The New Zealand dollar may continue to rise this week after Greece's New Democracy party won enough seats to form a majority government and on speculation the Federal Reserve will take further steps to stoke the US economy, underpinning global growth.
The kiwi recently traded at 79.07 US cents, up from 78.88 cents at 8am. That's right in the middle of this week's trading range of 77.50 cents to 81.60 cents, according to a poll of five analysts in a BusinessDesk survey. Of the analysts surveyed, four said the kiwi will finish the week higher, one unchanged.
Greece's largest pro-bailout parties, New Democracy and Pasok have secured 163 out of the 300-seats, according to the official projection by the Interior Ministry in Athens based on 63 per cent of the vote. If the two parties agree to form a coalition the indebted nation is likely to stay in the euro-zone.
"The New Zealand dollar rallied moderately following the result - we are now waiting for the final outcome of the government," said Imre Speizer, market strategist at Westpac Banking Corp.
The Group of 20 leaders will meet in Mexico on Monday for a two day summit, with
Europe's financial crisis and its risk to the global economy likely to be the main focus.
German Chancellor Angela Merkel is under pressure to relax Greece's austerity requirements provided the new government stands by the EU-led bailout program. G20 leaders are also expected boost the 430 billion euro firewall announced in April by the International Monetary Fund.
Euro-zone finance ministers will meet during the week ahead of Friday's meeting of German, French, Italian and Spanish leaders in Rome.
Elections in France on Sunday confirmed the Socialist party gained an absolute parliamentary majority for the first time since 1993.
In the US, the Federal Reserve Open Market Committee's policy statement will be released on Wednesday, following a two-day meeting. The statement is expected to provide fresh details of efforts to pump up the pace of recovery in the world's largest economy, after a string of weaker-than-expected data.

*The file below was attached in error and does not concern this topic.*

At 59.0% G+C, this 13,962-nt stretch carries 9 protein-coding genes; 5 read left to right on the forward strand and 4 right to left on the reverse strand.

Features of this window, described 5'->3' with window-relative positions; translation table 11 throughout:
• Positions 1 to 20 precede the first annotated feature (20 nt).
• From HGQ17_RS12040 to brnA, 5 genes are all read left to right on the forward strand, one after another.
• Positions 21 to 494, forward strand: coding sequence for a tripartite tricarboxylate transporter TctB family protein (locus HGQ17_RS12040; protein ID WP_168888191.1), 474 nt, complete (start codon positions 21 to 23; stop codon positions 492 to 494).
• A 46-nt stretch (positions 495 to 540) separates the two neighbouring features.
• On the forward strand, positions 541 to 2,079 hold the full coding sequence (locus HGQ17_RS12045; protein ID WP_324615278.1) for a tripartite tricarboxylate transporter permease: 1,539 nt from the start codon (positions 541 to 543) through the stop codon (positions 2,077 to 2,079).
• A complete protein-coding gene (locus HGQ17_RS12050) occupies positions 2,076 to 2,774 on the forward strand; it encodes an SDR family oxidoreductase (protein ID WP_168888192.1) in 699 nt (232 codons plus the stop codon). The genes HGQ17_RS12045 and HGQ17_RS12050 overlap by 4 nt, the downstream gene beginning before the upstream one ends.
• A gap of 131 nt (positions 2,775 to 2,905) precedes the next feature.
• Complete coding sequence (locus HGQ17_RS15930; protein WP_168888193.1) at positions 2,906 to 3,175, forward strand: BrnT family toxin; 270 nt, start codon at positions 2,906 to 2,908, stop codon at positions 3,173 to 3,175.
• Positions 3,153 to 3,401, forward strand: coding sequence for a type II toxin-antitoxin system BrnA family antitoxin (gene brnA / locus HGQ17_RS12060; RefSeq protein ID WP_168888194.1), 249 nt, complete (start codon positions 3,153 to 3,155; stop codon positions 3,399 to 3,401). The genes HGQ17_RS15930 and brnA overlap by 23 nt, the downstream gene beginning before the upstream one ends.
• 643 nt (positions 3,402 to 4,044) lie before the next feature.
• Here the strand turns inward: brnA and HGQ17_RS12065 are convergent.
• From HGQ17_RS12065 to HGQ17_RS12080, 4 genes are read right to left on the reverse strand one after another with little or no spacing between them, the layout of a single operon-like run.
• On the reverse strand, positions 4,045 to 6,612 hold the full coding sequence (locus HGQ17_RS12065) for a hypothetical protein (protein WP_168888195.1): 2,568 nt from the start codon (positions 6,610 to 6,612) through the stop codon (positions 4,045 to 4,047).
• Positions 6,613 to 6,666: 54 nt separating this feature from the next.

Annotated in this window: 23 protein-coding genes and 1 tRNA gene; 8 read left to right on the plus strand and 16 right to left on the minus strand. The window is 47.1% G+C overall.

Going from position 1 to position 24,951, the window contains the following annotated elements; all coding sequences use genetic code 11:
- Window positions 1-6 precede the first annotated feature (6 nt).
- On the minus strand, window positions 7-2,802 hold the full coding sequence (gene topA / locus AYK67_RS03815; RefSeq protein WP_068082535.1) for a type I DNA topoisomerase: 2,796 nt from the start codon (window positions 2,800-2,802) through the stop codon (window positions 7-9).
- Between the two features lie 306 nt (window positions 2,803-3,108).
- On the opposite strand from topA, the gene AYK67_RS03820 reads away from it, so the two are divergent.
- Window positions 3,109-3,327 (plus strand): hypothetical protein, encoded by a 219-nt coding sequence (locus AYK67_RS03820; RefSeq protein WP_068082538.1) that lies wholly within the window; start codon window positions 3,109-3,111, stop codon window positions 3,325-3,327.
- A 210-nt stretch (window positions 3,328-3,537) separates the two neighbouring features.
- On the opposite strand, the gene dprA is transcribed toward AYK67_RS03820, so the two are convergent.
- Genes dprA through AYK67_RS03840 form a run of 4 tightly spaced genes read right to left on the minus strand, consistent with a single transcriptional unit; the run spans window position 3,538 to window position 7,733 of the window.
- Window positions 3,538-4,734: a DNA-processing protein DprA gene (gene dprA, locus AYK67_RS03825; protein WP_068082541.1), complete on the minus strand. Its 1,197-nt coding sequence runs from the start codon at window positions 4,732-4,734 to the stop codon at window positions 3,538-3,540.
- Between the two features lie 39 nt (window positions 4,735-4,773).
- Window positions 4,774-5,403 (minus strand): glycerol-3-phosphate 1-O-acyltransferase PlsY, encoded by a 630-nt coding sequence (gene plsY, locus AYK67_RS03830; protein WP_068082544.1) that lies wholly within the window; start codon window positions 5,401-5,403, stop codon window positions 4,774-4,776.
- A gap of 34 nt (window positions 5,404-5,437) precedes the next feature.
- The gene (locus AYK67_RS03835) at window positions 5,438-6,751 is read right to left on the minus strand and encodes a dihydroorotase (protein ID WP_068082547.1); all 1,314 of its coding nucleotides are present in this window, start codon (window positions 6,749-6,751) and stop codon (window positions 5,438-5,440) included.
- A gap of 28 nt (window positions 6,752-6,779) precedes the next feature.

"On Friday we saw the market become increasingly focused on a potential Q3 out of the US rather than Europe," said Stuart Ive, currency strategist at HiFX.
"As the kiwi edges into this week it's likely to rise ahead of the Fed meeting - if they fail to deliver Q3 we will see a sharp movement in the kiwi's downside."
The Federal Reserve Open Market Committee has previously pledged to keep interest rates low until at least the end of 2014.
US housing statistics are released on Tuesday, followed by jobless claims on Thursday.
Australia, New Zealand's largest export market, will release the minutes from its central bank meeting on Tuesday. Earlier this month the Reserve Bank cut its target cash rate by 25 basis points to 3.5 per cent in the face of deteriorating global sentiment.
The HSBC Flash Manufacturing Index, the unofficial reading of China's performance manufacturing index is out on Thursday.
In New Zealand, consumer confidence figures out this morning fell 2.5 per cent to 99.9 in the June quarter, eroding gains in the first three months of the year. Respondents were more upbeat about their current situation, with the present conditions index up 3 points to 101.5, though the expected conditions index sank 6.2 points to 98.7, its lowest level since mid-2008. A reading below 100 shows respondents are net negative.
The BNZ-Business NZ performance service index also released this morning edged up slightly in May on 56.8 points from 56.7 in April. It's sister survey the performance manufacturing index released on Friday rose 7.5 points last month, to 55.7 points. That's the fastest clip for the month since May 2006.
The March quarter's balance of payments and international investment position is out on Wednesday, followed by gross domestic product on Thursday and International Travel and Migration for May by Statistics New Zealand on Friday.
GDP grew at 0.5 per cent in the first three month of the year, based on a Reuters survey of 13 economists. That would continue the mild pick-up in growth after GDP rose 0.2 per cent and 0.3 per cent respectively in the final two quarters of 2011.
"If anything there is a risk that it might be higher," Speizer said. "That would be another positive for the kiwi - a good piece of data is likely to push us up to 80.50 cents."
The GlobalDairyTrade auction will be held on Wednesday morning, while ANZ's job advertisements are released on Friday.